Surface water flooding
The Environment Agency can advise if you are at risk of flooding from rivers or the sea and provides a free 24 hour flood warning service, but often there is limited advance warning for surface water flooding and the events are very localised.
The Met Office and local news, travel and weather bulletins will give you an indication of whether surface water flooding is likely or not. It's always useful to listen to any weather warnings that may be issued for your area. These will indicate whether heavy rainfall may be expected and give you time to think about what actions you can take to protect your property if you have nothing in place. The warnings are given a colour depending on a combination of both the likelihood of the event happening and the impact the conditions may have:
|No severe weather
Yellow: Be aware
Severe weather is possible over the next few days and could affect you. Yellow means that you should plan ahead thinking about possible travel delays, or the disruption of your day to day activities. The Met Office is monitoring the developing weather situation and Yellow means keep an eye on the latest forecast and be aware that the weather may change or worsen, leading to disruption of your plans in the next few days. Sometimes, due to the localised nature, the impact could be similar to the amber warning.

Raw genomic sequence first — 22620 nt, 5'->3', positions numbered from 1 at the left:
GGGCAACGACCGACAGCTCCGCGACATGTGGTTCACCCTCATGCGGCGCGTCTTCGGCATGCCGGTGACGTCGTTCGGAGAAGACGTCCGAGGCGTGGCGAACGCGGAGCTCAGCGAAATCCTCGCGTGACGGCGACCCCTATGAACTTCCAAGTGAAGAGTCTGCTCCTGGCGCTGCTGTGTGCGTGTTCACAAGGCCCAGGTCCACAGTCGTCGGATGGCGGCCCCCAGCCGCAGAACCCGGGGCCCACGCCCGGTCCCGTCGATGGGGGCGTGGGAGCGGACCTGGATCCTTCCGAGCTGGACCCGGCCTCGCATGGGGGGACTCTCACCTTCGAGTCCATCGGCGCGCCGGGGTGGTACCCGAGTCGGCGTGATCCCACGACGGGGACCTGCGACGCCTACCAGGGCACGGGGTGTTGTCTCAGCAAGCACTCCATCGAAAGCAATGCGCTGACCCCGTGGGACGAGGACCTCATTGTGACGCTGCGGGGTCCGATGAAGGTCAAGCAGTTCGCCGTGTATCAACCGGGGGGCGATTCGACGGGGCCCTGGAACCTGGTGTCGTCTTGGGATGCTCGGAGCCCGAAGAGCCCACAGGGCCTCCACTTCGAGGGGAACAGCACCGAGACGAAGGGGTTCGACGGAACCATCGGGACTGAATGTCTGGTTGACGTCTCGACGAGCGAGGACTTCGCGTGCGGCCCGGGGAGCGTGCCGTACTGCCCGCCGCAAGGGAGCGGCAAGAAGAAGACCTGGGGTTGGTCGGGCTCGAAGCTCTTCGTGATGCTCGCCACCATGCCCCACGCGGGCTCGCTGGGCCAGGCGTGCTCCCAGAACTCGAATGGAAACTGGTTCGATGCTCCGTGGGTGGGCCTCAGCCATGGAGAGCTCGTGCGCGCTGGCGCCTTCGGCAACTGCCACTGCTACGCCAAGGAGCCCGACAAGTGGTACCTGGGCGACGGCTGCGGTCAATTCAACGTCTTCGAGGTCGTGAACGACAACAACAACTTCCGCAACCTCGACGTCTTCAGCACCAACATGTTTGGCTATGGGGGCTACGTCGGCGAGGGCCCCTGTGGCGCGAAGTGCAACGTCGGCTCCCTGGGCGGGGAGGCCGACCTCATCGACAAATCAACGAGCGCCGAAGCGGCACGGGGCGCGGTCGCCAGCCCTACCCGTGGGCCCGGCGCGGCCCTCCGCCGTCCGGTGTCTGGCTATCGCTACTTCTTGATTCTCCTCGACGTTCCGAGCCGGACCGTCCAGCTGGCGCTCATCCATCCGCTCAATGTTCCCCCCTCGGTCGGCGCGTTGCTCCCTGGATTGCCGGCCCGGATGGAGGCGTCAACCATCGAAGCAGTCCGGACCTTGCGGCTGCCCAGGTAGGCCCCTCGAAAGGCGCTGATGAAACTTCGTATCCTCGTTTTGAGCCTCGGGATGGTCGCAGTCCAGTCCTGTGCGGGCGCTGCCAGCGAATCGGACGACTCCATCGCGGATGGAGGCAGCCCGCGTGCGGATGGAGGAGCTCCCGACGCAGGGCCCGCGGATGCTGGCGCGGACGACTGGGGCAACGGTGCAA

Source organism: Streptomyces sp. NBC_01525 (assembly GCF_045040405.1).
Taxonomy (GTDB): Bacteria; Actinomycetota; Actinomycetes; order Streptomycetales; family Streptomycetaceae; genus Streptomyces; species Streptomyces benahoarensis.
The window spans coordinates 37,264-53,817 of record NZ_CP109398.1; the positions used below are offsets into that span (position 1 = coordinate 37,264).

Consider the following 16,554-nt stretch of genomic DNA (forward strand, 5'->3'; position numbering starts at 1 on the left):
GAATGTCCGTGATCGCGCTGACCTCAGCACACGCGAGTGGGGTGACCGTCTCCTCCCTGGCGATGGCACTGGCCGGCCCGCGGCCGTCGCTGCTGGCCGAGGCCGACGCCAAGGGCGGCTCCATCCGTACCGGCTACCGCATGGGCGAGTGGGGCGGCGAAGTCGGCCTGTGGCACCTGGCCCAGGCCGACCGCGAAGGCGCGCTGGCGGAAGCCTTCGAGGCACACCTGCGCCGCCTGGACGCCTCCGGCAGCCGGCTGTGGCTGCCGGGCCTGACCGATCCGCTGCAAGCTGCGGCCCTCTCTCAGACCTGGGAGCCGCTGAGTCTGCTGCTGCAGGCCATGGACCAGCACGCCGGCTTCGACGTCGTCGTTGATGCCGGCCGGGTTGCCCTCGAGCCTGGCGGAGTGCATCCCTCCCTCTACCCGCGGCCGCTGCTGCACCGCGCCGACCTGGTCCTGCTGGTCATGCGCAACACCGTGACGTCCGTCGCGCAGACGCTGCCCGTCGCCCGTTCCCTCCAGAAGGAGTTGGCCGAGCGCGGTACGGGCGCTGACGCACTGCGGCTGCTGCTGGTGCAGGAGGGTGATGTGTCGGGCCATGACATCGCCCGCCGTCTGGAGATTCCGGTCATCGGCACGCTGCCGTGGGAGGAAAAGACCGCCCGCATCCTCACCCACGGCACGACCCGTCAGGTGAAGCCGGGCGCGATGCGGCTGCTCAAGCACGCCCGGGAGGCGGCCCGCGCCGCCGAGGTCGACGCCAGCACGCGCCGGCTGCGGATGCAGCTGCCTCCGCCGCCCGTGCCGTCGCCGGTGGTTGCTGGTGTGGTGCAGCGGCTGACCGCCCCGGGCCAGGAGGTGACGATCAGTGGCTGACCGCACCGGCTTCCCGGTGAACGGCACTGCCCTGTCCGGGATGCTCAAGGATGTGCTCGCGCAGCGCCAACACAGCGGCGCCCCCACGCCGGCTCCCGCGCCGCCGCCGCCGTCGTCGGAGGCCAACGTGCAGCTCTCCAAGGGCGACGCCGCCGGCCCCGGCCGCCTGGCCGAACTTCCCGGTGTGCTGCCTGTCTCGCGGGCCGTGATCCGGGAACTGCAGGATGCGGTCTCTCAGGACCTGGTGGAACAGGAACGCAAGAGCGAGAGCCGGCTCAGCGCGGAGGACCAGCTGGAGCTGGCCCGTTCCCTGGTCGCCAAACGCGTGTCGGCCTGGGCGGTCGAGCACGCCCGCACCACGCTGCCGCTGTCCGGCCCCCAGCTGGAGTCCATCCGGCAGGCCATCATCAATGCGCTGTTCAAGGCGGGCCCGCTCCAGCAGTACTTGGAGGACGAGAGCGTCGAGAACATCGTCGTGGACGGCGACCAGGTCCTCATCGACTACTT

Amber: Be prepared
There is an increased likelihood of bad weather affecting you, which could potentially disrupt your plans and possibly cause travel delays, difficult driving conditions due to spray and standing water, road and rail closures, interruption to power and the potential risk to life and property. Amber means you need to be prepared to change your plans and protect you, your family and community from the impacts of the severe weather based on the forecast from the Met Office.
Red: Take action
Extreme weather is expected. Red means you should take action now to keep yourself and others safe from the impact of the weather. Widespread damage, travel and power disruption and risk to life is likely. You must avoid dangerous areas and follow the advice of the emergency services and local authorities.
Severe weather warnings are available to you in a number of ways, meaning you can always access the latest information wherever you are. This includes on radio, TV, the Met Office website, social media and smart phone apps. You can help by passing these warnings on to family and friends, or by sharing them on Facebook, Twitter and other social media with your friends and followers.